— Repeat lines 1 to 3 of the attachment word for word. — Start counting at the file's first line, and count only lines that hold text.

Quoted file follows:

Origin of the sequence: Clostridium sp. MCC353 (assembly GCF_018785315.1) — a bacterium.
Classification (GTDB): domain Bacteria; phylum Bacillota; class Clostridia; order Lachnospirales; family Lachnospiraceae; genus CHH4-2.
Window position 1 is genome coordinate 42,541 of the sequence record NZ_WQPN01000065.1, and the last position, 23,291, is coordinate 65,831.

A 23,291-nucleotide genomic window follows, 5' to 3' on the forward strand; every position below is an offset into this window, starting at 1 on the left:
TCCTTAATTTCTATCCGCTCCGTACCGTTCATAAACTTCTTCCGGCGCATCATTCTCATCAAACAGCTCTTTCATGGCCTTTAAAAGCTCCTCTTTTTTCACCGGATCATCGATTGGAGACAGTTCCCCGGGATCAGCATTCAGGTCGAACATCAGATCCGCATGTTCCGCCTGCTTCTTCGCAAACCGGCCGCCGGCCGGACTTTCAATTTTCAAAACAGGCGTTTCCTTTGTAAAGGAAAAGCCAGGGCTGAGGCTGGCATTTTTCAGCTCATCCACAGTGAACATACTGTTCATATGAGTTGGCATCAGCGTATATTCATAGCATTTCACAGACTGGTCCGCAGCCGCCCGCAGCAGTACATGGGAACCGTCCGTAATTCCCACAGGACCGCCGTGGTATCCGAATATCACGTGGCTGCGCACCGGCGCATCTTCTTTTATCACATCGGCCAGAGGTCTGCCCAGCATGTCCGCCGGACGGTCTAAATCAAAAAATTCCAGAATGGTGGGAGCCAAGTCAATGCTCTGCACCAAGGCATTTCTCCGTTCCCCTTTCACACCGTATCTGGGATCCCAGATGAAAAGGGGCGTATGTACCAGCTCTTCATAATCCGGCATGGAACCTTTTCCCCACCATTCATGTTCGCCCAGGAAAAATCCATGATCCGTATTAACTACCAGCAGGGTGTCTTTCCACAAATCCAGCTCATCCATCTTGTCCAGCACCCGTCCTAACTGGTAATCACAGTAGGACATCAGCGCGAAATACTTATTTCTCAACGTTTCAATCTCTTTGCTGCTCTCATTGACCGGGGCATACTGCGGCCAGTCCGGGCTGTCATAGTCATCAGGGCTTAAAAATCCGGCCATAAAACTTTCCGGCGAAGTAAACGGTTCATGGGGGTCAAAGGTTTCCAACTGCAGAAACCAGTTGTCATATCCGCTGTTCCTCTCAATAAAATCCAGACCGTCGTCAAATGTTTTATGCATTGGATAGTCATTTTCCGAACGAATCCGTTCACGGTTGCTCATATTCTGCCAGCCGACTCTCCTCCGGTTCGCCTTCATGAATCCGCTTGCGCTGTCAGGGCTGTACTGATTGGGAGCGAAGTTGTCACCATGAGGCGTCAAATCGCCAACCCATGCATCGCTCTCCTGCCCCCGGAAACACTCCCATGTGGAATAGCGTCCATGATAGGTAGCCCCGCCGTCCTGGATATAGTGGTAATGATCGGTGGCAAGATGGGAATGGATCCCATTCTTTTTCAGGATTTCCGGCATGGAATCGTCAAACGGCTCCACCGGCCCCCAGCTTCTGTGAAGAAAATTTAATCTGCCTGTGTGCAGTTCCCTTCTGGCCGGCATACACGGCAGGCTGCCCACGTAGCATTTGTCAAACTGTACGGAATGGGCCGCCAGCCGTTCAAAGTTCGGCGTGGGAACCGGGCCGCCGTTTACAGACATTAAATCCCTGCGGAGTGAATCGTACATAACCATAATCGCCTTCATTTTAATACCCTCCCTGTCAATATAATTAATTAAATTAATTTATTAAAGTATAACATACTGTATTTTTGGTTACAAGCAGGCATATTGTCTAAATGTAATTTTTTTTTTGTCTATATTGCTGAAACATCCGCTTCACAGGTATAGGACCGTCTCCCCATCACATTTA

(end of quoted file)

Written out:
Origin of the sequence: Clostridium sp. MCC353 (assembly GCF_018785315.1) — a bacterium.
Classification (GTDB): domain Bacteria; phylum Bacillota; class Clostridia; order Lachnospirales; family Lachnospiraceae; genus CHH4-2.
Window position 1 is genome coordinate 42,541 of the sequence record NZ_WQPN01000065.1, and the last position, 23,291, is coordinate 65,831.